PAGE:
There may also be problems with dimensions and diameters. The parameter normally used to identify models is the nominal inlet and outlet diameter, without specifying the respective internal diameters, the internal throat diameter or the connection with the fertilizer suction pipe. Key aspects, such as installation instructions and a description of accessories may be missing, and important information on the free surface level in the additive solution tank may not be given. The information provided is thus frequently poor, partial or confusing (^{MANZANO JUAREZ, 2008}).

This paper describes a study of the complete characterization of a Venturi injector based on ISO 15873:2002, using theoretical relationships based on Bernoulli’s Theorem to determine the pressures at the points of inlet, injection and outlet of the main and injected flows, supported by nomograms or selection abacuses. Finally, a case study is described of two simulations of actual systems operated by commercial melon and tomato growers to facilitate the association of the variables involved and the subsequent selection of a specific model and type of assembly.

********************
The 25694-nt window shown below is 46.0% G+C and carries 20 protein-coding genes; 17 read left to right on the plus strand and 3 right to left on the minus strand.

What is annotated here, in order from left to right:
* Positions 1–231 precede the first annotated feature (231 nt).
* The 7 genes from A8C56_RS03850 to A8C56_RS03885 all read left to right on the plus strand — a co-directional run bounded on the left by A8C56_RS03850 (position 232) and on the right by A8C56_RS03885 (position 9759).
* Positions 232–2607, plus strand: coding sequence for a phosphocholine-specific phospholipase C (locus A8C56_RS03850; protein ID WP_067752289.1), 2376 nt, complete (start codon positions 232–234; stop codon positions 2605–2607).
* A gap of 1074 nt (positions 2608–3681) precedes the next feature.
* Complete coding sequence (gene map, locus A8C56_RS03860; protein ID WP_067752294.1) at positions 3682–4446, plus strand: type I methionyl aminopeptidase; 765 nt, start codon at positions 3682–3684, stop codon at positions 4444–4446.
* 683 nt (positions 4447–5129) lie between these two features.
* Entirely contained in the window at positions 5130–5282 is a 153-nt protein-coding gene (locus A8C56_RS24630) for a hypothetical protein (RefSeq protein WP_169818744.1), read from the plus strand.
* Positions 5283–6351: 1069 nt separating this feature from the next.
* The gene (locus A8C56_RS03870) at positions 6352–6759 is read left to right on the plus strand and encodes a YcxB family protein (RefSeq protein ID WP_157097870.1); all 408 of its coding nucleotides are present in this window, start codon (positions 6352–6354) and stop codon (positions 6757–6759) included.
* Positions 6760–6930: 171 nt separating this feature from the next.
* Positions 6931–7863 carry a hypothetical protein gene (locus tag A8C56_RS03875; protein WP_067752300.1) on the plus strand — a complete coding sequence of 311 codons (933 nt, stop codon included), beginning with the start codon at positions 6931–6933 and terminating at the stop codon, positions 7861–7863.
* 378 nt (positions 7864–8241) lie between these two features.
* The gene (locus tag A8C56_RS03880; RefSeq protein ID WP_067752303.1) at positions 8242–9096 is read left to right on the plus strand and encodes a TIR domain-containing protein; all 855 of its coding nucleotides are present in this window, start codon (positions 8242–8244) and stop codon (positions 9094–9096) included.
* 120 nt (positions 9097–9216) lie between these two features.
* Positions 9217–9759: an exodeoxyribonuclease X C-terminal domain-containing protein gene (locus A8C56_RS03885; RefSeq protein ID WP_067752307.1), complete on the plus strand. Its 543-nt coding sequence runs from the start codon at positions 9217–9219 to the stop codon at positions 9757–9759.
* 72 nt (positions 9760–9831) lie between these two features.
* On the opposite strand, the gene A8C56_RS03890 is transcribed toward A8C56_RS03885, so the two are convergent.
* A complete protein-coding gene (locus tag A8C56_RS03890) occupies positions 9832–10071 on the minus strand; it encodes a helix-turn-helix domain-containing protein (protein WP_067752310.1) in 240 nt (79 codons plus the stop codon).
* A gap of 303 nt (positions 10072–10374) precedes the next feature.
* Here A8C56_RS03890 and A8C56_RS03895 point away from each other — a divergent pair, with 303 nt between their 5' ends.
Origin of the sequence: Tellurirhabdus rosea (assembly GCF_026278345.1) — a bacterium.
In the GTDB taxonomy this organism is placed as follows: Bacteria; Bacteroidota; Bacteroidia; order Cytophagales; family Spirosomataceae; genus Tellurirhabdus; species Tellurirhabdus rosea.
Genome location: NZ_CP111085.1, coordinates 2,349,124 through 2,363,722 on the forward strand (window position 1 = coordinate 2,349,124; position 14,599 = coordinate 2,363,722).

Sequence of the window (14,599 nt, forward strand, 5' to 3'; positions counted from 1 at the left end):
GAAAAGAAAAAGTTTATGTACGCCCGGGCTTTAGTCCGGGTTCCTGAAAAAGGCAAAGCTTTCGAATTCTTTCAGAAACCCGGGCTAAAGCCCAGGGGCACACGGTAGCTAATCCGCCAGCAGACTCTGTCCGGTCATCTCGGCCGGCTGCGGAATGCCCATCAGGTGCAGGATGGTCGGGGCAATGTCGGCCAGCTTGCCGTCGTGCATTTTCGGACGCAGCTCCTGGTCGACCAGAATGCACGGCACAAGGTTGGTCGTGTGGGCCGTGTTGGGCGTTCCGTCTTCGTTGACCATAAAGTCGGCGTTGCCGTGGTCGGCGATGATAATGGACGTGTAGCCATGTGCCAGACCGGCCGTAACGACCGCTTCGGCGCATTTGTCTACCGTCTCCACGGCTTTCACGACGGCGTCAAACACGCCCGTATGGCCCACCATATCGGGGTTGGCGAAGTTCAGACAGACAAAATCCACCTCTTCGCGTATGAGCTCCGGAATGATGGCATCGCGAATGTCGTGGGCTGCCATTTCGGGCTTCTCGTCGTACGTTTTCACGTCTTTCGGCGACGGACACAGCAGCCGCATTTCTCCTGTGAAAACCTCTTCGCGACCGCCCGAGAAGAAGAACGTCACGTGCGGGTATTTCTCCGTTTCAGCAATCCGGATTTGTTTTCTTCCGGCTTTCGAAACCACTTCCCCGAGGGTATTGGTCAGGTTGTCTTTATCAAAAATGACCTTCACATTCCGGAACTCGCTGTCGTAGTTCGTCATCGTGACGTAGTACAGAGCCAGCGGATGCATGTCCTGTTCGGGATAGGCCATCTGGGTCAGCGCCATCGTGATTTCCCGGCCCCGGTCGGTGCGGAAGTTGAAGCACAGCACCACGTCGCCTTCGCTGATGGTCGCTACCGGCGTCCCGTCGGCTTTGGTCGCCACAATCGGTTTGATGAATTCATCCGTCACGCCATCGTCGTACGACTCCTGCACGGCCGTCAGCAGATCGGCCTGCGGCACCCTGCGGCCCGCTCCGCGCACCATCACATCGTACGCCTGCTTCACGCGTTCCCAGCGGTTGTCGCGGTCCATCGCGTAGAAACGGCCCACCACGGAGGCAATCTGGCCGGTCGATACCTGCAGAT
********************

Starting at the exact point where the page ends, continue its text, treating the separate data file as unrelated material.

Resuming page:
MATERIAL AND METHODS

The study was carried out in the Hydraulics and Irrigation Laboratory of the *Universitat Politècnica de València* at the Rural and Agrofood Engineering Department in Valencia, Spain (39º29′ N, 0º23′ W and 20 m) and based on ISO 15873:2002 (^{INTERNATIONAL ORGANIZATION FOR STANDARDIZATION, 2002}). The Venturi injector parameters (inlet, injected and outlet flows, diameters and lengths of nozzle, suction pipe, throat and diffuser, and nozzle and diffuser angles) were defined by theoretical formulation and these relationships were then structured graphically for practical use.